How Doing Time in Facebook Jail Helped Me Rethink My Book Marketing

I haven’t posted a new blog in a couple of weeks. There are a couple of reasons for that. My new book, Frank Incensed, came out on April 24th and coincided with an author event in Jacksonville, FL. In addition to those events, I did a stint in ‘Facebook Jail’. For those of you that don’t know what ‘Facebook Jail’ (FBJ) is, it’s a term I may or may not have coined to designate the restrictions that Facebook can temporarily put on it’s users that aggressively try to market products or services through the various groups that are part of this social media giant. I was prohibited from joining or posting in groups until today, May 4th, 2015.

It’s my own fault that this happened. In previous blogs, I have talked about the automated software that I use to post to Facebook groups while I do other things (like work at my day job and write). The software, when used properly, posts to Facebook in a very natural way that doesn’t emulate the spamming behavior that other social media posting programs emulate. The software is great when used correctly. The behavior that landed me in FBJ was my exuberance over the release of my new book and my gradual pushing of the envelope using the posting software.  I belong to over 1,000 groups related to books and blogs. At the time I was put into FBJ, I was posting from two computers to over 800 groups on each. Bad idea. It caught up with me.

My first reaction was to get mad at Facebook and complain to them. Because they are a giant, multi-billion dollar company and have no semblance of living, breathing customer service, my complaints were basically just a venting exercise. I accused them of clamping down on small business just to drive entrepreneurs with limited budgets toward Facebook advertising. After several similar complaints from me, the parole board remained unmoved and my sentence remained in place until May 4th.

So, why should you care about this? Am I boycotting Facebook? Um…no. Am I going to lobby to have them change their policies? Not a chance. What I did do was take a long, hard look at my marketing strategy and I changed it. Before I talk about what I changed, let me tell you the results that I’ve had since the change:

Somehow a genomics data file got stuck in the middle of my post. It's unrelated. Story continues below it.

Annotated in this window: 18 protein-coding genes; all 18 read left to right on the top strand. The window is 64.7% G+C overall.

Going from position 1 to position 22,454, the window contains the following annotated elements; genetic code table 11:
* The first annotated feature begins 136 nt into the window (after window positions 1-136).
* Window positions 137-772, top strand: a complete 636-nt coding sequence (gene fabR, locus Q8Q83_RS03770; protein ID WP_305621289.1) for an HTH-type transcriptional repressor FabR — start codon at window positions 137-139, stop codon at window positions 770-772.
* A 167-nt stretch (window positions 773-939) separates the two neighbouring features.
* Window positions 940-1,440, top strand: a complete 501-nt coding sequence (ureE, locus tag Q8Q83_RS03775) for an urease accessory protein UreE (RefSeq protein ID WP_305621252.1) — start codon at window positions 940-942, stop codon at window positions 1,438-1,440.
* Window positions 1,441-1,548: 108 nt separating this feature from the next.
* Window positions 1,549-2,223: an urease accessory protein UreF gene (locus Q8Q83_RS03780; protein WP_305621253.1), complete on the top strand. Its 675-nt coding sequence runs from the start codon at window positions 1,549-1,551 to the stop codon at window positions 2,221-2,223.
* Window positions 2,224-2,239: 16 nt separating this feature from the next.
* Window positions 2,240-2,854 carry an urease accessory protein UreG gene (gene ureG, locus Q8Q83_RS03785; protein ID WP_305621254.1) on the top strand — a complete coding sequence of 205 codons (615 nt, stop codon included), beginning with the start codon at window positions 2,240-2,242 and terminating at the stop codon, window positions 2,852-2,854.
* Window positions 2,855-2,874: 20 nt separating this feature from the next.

• My new book, Frank Incensed, came out on Amazon on the 24th of April with 19 four and five star reviews. This was six more than my previous book achieved over six months.
  • My giveaway on Good Reads of my previous book, Let Me Be Frank, resulted in nearly 1,000 entrants for the prize of 3 signed copies.
  • My two day free promotion of my first book in the Frank Rozzani Series, Frankly Speaking, that ran this past Friday and Saturday resulted in nearly 1,500 downloads.
  • My sales for the month of April are the highest of any month since I published my first book.
  • I’ve added a significant number of subscribers to my newsletter mailing list

These are very interesting results. At the time I thought my most vital marketing channel was unavailable, Then I read about an indie author from the UK named Mark Dawson. Mark is an author of thrillers and has published two series of books, the John Milton and Soho Noir books. Mark is an advocate of two broad strategies, cultivating a mailing list and using social media advertising.

You’re probably saying, “Whatever, I’ve tried those things and they don’t work.” Well, I thought so too until I saw that these strategies netted mark $400,000 in book revenue in one month. Based on that, I thought I would give some of his techniques a try. The results that I reported above show some measure of success…not quite at the Mark Dawson level, but stay tuned over the coming months.

I said these were broad strategies, so let me give you some insight into the specific things that I tried so that you can give them a try if you would like.

  • Targeted advertising for my book release: I ran ads on Goodreads, Twitter, and Facebook. I know this sounds costly, but I set maximum budgets of $10 per day on each platform and ran the ads for three days.

Note: I attempted to run an ad for my book on Amazon and it was rejected. When I inquired into the reason, it was due to my book cover having “blood spatter” on it. I found this surprising since both the Kindle and CreatSpace publishing platforms accepted my book cover, but Amazon ads rejected it. When I inquired, I was told that each of those entities make their own decisions. It was disappointing, but I’m not going to change the book cover.  Here is what it looks like. What do you think?